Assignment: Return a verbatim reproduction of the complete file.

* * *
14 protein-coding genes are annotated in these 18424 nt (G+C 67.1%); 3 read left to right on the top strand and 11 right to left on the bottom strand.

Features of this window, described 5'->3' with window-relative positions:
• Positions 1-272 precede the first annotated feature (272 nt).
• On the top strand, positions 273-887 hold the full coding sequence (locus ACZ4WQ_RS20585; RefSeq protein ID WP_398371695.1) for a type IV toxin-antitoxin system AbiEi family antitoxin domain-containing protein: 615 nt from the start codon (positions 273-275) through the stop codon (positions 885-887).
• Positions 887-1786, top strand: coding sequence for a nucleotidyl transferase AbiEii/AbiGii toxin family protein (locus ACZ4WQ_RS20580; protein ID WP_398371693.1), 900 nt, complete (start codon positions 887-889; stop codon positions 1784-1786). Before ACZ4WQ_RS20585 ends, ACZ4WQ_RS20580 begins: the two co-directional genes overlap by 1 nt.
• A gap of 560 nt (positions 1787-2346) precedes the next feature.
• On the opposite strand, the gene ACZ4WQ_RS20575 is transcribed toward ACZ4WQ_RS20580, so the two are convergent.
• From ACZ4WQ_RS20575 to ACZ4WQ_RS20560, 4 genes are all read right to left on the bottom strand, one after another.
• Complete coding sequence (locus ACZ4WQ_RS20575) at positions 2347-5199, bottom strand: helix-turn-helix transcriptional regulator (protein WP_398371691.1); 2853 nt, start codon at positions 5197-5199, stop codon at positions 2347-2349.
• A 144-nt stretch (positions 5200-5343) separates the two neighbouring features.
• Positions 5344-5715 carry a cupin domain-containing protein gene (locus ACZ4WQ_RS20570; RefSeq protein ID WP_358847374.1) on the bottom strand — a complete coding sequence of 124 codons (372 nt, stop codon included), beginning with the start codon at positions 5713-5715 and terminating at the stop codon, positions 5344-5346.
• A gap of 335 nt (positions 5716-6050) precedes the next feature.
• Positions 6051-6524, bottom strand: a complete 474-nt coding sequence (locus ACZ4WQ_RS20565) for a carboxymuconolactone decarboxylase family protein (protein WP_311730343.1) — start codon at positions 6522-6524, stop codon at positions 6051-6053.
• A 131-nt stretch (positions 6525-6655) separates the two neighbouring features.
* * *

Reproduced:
14 protein-coding genes are annotated in these 18424 nt (G+C 67.1%); 3 read left to right on the top strand and 11 right to left on the bottom strand.

Features of this window, described 5'->3' with window-relative positions:
• Positions 1-272 precede the first annotated feature (272 nt).
• On the top strand, positions 273-887 hold the full coding sequence (locus ACZ4WQ_RS20585; RefSeq protein ID WP_398371695.1) for a type IV toxin-antitoxin system AbiEi family antitoxin domain-containing protein: 615 nt from the start codon (positions 273-275) through the stop codon (positions 885-887).
• Positions 887-1786, top strand: coding sequence for a nucleotidyl transferase AbiEii/AbiGii toxin family protein (locus ACZ4WQ_RS20580; protein ID WP_398371693.1), 900 nt, complete (start codon positions 887-889; stop codon positions 1784-1786). Before ACZ4WQ_RS20585 ends, ACZ4WQ_RS20580 begins: the two co-directional genes overlap by 1 nt.
• A gap of 560 nt (positions 1787-2346) precedes the next feature.
• On the opposite strand, the gene ACZ4WQ_RS20575 is transcribed toward ACZ4WQ_RS20580, so the two are convergent.
• From ACZ4WQ_RS20575 to ACZ4WQ_RS20560, 4 genes are all read right to left on the bottom strand, one after another.
• Complete coding sequence (locus ACZ4WQ_RS20575) at positions 2347-5199, bottom strand: helix-turn-helix transcriptional regulator (protein WP_398371691.1); 2853 nt, start codon at positions 5197-5199, stop codon at positions 2347-2349.
• A 144-nt stretch (positions 5200-5343) separates the two neighbouring features.
• Positions 5344-5715 carry a cupin domain-containing protein gene (locus ACZ4WQ_RS20570; RefSeq protein ID WP_358847374.1) on the bottom strand — a complete coding sequence of 124 codons (372 nt, stop codon included), beginning with the start codon at positions 5713-5715 and terminating at the stop codon, positions 5344-5346.
• A gap of 335 nt (positions 5716-6050) precedes the next feature.
• Positions 6051-6524, bottom strand: a complete 474-nt coding sequence (locus ACZ4WQ_RS20565) for a carboxymuconolactone decarboxylase family protein (protein WP_311730343.1) — start codon at positions 6522-6524, stop codon at positions 6051-6053.
• A 131-nt stretch (positions 6525-6655) separates the two neighbouring features.